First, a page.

Saturday, April 20, 2019



Leaders know where they want to reach. They point up toward the spot that's so high those standing next to them don't always see it.

First, I want to make it clear that leaders aren't superior and neither are managers. One is not more important than the other; however, they are different.
Second, we need to recognize which one we are, because if we are leaders in managers' position we are frustrated and ineffective. Just as true, if we're managers in leaders positions were killing the organisation.

Leaders | Managers
Emphasize what and why | Emphasize how and when
Work from the future back to the present | Work from the past to the present
Focus on the long term | Focus on the short term or immediate
Embrace a macro-perspective | Embrace a micro perspective
Favor innovative thinking | Favours routine/save thinking
Seek to balance idealism with realism | Emphasize pragmatism over idealism
Show revolutionary flair | Protect the status quo
Clarify the vision: inspire and motivate | Implement the vision
Excite others by change | Are threatened by change
Decide quickly | Decide slowly
Identify opportunities | Identify obstacles
Take risks | Avoid risk
Pursue resources | Actions limited to available resources
People centred | System centred
Idea centred | Plan centred
Centre on core issues | Distracted by peripheral issues
Want others' approval | Need others approval
Do the right thing | Do things right


Leaders and managers complement each other. 

Both need to work in the area of their strengths.

Successful managers aren't always successful leaders; successful leaders aren't necessarily successful managers.

We need to evaluate the success of managers differently from the success of leaders.

We consider managers successful when they operate the organisation efficiently as well as deliver services on time and within budget.

We consider leaders successful when they enable the organisation to grow in its ability to serve the community by discovering new needs, expanding the resources base, and innovative approaches to service delivery, and when they energize or transform the organisation.

Leaders know where they want to reach. Managers know exactly where to position the ladder for maximum benefits.

If we are managers, we pride ourselves on being practical. If we are leaders, we pride ourselves on being imaginative and visionary.

Leaders focus on the future. They work from the future back to the present to show others how to get to the fulfilment of their vision. Managers conceptualize by walking from the past to get to the present. They build on the past to work efficiently in the present.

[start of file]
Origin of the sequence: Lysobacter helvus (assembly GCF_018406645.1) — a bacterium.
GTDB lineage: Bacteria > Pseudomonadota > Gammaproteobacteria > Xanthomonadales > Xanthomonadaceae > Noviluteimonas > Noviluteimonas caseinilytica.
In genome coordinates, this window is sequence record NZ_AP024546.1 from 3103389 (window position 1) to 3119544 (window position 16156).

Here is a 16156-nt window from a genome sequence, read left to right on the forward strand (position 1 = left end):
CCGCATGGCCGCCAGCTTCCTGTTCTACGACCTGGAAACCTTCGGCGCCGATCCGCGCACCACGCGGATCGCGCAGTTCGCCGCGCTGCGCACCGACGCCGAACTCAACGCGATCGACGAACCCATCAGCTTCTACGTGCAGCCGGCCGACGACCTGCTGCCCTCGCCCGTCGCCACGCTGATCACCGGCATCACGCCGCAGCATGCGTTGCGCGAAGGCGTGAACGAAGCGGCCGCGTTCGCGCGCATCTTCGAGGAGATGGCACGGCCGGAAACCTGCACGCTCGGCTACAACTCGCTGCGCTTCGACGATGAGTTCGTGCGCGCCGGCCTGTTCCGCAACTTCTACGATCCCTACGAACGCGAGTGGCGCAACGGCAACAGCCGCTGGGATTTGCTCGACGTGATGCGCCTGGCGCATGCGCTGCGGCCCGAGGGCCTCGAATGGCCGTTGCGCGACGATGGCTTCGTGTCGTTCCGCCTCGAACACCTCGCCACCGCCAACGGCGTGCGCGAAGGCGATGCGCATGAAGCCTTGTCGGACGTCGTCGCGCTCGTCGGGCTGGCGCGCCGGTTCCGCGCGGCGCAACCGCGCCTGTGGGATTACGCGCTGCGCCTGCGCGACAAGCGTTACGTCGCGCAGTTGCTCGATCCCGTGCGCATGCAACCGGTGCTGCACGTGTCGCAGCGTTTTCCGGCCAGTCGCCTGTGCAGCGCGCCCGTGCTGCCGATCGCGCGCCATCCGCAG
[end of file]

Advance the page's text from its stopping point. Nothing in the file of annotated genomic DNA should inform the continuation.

If we switch managers into leaders' roles, everything stalls. If we try to make leaders into managers, they can't take their eyes off the skies long enough to figure how to strengthen the ladder or position all the people they need.

Those who know how will always work for those who know why.

Change excites leaders and it frightens managers. We need both. Healthy fear is an ally.

Leaders identify opportunities; managers identify obstacles.

Leaders take risks; managers avoid risk. The larger risk is to refuse to take a risk. If we wait until we are 100% sure were already too late


We have four questions we need to ask before we make our decisions - and those four must be in the right order.

1. Does this go along with our vision, mission, and core values? The fewer things an organisation does, the better off they are because they can focus and do all of them well.
2. Do we have the heart to make this happen? (Zeal and commitment).
3. How will God be glorified?
4. How much will it cost? We don't discuss money until we answered the first three questions. No one can bring up the cost factor unless we have positive answers to the first three.

Leaders see the empty coffers and know they can fill them; managers see only that the coffers are empty.

Salvation is free, but ministry is expensive.

For leaders, people's approval is a want; for managers, approval is a need.

The best ladder holders are excellent managers. Once they devise a plan, they can make things happen.

For leaders, ideas, concepts, visions, dreams, and entrepreneurship, fills their tank,  puts a smile on their faces, and makes them excited. For managers, fulfilment, affirmation, and encouragement are the major motivators.

Managers get the most out of themselves, but leaders get the most out of others.

Source: Who's Holding Your Ladder by Samuel R. Chand

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